Las Vegas: Biking adventures in Sin City

Road Journals Blog—You might not guess it, but Las Vegas is bicycle friendly. Sin City has a huge community of bicycle enthusiasts and dozens of miles of bike lanes that wend through the flatlands and beyond, into more challenging terrain in the high desert.

My hands-down favorite for a moderately easy ride is State Route 159 to Red Rock Canyon National Conservation Area. The logistics are simple and it’s a guaranteed good time, which you can’t say about everything in Las Vegas.


Biking outside of Las Vegas is not lacking for scenery. | Anne Burke

You might not guess it, but Las Vegas is bicycle friendly. Sin City has a huge community of bicycle enthusiasts and dozens of miles of bike lanes that wend through the flatlands and beyond, into more challenging terrain in the high desert.

My hands-down favorite for a moderately easy ride is State Route 159 to Red Rock Canyon National Conservation Area. The logistics are simple and it’s a guaranteed good time, which you can’t say about everything in Las Vegas.

Apart from the spectacular scenery, the great thing about this ride is there are extra-wide bike lanes in both directions. You’ll encounter a bit of traffic, especially on weekends, but it’s not particularly threatening because of the generous leeway.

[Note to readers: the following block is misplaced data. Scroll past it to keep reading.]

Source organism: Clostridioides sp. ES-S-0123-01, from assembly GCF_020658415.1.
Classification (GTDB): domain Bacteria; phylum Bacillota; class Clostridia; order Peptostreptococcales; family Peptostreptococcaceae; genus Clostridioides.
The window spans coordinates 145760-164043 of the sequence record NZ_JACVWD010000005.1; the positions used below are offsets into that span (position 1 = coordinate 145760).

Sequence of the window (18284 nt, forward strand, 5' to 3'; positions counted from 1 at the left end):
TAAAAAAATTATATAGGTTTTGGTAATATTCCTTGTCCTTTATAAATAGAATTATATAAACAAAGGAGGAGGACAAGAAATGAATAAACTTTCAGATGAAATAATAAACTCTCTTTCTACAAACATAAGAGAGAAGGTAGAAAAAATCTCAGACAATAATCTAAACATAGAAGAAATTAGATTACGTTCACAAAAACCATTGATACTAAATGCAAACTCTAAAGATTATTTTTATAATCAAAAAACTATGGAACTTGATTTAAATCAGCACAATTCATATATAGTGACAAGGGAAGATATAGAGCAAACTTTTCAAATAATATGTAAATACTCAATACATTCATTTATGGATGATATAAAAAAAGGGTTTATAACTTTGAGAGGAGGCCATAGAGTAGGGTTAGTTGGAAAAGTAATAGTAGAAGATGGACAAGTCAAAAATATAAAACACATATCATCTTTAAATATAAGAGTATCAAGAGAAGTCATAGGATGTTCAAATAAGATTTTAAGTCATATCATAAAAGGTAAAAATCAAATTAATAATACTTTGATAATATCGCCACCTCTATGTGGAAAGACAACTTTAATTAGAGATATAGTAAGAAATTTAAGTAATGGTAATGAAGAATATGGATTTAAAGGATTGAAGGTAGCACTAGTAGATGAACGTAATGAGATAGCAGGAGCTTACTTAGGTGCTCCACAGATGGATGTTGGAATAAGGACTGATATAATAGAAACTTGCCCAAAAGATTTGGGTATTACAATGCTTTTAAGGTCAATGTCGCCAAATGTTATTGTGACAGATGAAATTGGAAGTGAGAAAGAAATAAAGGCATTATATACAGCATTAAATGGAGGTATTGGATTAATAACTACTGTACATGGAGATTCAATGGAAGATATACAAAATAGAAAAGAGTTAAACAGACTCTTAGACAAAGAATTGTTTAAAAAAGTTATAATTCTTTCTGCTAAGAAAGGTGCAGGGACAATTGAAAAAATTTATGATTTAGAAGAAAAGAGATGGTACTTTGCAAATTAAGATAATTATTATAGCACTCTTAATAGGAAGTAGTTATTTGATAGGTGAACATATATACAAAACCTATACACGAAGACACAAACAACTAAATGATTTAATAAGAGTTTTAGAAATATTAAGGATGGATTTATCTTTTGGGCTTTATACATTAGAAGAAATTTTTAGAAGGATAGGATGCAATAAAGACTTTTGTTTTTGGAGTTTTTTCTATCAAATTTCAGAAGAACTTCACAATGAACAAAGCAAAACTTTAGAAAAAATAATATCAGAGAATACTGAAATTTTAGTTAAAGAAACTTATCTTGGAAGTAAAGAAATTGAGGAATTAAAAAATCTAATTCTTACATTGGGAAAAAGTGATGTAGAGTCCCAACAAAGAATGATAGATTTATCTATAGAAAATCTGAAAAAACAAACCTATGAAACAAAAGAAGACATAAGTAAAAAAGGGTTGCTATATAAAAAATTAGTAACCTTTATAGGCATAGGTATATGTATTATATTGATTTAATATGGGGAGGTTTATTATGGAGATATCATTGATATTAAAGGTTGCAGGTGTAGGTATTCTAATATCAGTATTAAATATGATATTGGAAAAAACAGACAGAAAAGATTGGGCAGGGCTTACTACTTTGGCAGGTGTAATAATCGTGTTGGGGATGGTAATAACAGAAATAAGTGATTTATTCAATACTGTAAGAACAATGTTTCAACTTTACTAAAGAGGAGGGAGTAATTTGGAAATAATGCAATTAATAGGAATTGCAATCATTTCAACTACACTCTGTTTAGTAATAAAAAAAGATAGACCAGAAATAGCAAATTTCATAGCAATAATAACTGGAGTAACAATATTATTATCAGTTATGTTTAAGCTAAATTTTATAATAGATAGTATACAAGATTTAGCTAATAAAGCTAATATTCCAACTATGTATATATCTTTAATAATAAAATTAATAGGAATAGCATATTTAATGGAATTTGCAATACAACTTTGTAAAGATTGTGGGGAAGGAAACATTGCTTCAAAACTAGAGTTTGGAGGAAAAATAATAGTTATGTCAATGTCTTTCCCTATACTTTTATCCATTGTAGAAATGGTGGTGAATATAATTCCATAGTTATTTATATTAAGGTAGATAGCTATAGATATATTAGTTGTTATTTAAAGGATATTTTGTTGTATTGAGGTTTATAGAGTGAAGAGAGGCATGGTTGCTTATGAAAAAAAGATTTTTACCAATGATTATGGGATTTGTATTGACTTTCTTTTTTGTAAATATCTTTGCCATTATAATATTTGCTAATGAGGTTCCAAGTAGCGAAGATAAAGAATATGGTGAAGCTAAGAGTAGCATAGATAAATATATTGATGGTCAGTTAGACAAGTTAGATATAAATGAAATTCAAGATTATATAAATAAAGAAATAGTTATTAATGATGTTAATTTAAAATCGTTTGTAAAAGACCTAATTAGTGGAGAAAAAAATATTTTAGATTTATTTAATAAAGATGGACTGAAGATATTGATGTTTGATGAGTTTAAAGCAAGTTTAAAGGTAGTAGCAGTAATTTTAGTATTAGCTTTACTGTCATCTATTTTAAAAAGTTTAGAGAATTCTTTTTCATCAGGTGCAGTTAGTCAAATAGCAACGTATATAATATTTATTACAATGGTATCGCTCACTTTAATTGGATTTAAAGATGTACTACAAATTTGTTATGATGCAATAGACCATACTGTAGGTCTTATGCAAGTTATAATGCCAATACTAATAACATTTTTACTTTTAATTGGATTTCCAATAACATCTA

Red Rock Canyon charges a $3 fee for cyclists to enter. | Anne Burke

The ride begins on the western city limits, on West Charleston Boulevard (which turns into State Route 159). You can rent a bike nearby at Las Vegas Cyclery, where they will also fix you up with a helmet and map and point you in the right direction. (In the unlikely event that you’ve brought your own bicycle to Las Vegas, park at the Albertson’s on the far west end of West Charleston and set out from there.)

You can keep going into the desert on roads sans bike lanes, but I generally turn around at the entrance to Red Rock Canyon—a round trip of 16 to 18 miles (depending on where you start), with an elevation gain of some 1,000 feet. That’s enough to burn a bit of thigh fat but not enough to force a dismount for a humbling, uphill trek on foot. The ride back is a breeze.


That other caption about scenery? Still true. | Anne Burke

The scenery is breathtaking. You’ll pass fields of yucca and Joshua trees, and the massive sandstone cliffs of the Mojave Desert.

If you have the time and energy for a more strenuous ride, do the one-way, 13-mile scenic loop inside Red Rock Canyon. You’ll climb 1,000 feet from the visitor center, with some steep, undulating grades for the first five miles. After that, it’s an exhilarating descent.

The Regional Transportation Commission of Southern Nevada has lots of good info for visitors who want to see the area on two wheels.

Anne Burke writes about Las Vegas for an upcoming issue of VIA.

This blog post was first published in June 2011. Some facts may have aged gracelessly. Please call ahead to verify information.